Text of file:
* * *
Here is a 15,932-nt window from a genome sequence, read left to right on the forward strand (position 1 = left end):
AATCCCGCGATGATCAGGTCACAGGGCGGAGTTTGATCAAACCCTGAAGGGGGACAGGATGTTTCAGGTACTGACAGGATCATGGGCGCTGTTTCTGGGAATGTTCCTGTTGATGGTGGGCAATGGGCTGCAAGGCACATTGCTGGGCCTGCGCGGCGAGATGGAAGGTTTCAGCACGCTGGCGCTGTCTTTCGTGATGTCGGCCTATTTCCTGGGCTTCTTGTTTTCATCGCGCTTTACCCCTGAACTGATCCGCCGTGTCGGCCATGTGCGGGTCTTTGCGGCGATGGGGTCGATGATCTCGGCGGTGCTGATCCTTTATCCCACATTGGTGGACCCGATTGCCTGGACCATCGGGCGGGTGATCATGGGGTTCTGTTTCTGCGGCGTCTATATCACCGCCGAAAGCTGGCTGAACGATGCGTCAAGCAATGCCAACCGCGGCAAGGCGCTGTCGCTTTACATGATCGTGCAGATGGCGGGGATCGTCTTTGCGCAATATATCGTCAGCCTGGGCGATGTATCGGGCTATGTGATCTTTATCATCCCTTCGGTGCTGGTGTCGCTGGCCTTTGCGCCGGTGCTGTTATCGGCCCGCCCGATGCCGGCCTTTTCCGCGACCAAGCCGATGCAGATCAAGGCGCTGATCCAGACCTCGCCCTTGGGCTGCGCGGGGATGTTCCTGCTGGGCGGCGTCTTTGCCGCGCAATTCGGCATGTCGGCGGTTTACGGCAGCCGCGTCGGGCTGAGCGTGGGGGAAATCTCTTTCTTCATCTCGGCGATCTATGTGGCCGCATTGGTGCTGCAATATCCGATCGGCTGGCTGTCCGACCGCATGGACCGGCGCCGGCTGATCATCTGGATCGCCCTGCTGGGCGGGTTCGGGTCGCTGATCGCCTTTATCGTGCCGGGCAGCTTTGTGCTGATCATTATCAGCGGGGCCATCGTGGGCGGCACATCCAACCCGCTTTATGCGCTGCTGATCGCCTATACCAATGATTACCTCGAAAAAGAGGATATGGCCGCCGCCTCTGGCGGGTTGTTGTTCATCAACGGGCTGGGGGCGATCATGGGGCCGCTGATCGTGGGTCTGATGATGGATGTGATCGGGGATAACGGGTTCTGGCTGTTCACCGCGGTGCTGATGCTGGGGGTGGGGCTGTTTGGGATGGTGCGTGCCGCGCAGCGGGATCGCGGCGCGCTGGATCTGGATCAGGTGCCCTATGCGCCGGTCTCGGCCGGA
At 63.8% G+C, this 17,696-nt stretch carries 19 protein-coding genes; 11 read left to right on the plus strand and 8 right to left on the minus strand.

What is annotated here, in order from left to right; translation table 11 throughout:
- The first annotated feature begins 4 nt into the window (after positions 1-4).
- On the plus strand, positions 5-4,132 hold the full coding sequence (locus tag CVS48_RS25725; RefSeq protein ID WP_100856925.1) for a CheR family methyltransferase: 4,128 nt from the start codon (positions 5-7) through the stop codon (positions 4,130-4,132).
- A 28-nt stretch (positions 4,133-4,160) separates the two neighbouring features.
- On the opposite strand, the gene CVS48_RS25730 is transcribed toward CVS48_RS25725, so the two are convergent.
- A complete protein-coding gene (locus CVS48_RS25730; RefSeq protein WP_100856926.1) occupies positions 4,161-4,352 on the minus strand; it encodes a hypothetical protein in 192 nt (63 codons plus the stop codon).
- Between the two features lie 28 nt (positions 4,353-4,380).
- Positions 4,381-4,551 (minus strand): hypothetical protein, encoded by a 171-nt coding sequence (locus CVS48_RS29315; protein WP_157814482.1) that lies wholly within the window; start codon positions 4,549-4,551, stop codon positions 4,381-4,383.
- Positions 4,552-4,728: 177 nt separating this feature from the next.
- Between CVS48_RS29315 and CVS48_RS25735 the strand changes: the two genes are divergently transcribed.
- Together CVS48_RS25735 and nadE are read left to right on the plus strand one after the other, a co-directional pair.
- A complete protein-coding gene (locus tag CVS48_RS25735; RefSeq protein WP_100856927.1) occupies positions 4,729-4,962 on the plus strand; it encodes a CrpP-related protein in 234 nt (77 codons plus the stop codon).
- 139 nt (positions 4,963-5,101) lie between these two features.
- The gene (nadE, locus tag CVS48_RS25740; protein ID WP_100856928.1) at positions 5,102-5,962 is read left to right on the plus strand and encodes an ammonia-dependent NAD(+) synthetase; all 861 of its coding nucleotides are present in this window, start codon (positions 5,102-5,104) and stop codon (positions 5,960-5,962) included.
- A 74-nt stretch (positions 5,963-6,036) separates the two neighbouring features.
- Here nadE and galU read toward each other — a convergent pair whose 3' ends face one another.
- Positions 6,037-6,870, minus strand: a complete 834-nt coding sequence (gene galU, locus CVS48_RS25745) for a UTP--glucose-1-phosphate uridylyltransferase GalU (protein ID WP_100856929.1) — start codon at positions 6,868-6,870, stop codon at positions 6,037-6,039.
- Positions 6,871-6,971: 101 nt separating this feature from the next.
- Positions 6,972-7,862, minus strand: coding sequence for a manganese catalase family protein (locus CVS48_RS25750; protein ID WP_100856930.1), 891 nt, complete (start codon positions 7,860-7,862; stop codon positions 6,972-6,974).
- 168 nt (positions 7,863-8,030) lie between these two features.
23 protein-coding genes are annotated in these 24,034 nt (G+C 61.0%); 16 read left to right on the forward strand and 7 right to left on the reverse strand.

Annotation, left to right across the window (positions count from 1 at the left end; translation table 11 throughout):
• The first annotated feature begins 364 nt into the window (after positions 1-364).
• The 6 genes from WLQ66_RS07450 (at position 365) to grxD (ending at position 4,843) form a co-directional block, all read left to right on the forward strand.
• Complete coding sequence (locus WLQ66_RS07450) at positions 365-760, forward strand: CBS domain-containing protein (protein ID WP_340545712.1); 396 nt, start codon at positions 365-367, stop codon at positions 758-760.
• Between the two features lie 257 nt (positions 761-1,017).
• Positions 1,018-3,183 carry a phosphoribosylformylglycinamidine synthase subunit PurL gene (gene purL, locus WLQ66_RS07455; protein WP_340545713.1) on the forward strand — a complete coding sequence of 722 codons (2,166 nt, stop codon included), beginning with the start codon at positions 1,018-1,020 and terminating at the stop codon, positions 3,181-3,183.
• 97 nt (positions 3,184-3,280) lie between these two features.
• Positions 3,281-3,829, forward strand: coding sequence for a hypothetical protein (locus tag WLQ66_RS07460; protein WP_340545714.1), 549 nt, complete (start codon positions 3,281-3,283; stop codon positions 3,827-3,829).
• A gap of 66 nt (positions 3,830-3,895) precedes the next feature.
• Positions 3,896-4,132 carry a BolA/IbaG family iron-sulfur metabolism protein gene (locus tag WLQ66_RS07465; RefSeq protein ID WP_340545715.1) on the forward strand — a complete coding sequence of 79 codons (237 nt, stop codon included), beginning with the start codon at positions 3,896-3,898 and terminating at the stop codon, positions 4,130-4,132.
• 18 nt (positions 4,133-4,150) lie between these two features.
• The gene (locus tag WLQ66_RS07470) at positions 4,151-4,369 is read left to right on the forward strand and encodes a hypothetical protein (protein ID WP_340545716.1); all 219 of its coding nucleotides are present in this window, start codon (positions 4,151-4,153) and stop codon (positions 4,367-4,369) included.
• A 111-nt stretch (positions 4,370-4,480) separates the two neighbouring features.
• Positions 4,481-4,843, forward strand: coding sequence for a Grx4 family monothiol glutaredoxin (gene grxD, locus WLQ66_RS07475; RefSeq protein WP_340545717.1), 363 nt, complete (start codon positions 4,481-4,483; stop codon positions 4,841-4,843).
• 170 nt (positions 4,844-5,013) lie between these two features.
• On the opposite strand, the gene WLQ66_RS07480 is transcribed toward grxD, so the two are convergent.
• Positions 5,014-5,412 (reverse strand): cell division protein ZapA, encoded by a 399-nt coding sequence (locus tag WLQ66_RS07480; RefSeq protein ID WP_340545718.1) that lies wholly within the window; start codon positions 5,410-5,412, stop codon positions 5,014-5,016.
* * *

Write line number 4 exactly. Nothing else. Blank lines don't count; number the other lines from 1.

What is annotated here, in order from left to right; translation table 11 throughout: